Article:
This Article explores the advantages of using organization or occupation in the more typical case. Our inquiry takes this as its central question: What difference does it make when a white-collar crime is committed in the course of one's occupation or when acting on behalf, or with the assistance, of an organization? If we are becoming, as some have argued, an organizational society, then we should see the results of this change reflected in illicit as well as licit behavior. The organizational form may be used for either social or antisocial ends. Our principal hypothesis, as the title suggests, is that the organization, size and profitability notwithstanding, is for white-collar criminals what the gun or knife is for the common criminal - a tool to obtain money from victims.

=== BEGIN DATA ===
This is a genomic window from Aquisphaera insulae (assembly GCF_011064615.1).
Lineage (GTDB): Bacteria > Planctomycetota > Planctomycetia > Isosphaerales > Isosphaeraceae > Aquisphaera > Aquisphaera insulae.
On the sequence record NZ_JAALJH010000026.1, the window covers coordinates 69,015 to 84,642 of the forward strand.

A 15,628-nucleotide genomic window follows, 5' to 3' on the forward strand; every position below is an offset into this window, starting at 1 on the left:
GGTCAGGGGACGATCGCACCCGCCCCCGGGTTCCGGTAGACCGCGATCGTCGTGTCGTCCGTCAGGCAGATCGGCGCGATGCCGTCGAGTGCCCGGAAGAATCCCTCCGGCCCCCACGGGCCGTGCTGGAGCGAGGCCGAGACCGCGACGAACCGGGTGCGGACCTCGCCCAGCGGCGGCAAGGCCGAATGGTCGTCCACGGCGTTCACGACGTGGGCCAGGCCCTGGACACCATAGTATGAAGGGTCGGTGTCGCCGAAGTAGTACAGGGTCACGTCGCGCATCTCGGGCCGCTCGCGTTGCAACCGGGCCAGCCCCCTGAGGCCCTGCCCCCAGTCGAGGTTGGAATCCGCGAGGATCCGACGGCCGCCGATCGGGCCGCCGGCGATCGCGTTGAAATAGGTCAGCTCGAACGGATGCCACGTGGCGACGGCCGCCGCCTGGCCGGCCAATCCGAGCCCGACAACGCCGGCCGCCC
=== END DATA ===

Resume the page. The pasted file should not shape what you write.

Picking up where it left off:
Stanton Wheeler & Mitchell L. Rothman,
The Organization as Weapon in White-Collar Crime,
Mich. L. Rev.
Available at: https://repository.law.umich.edu/mlr/vol80/iss7/3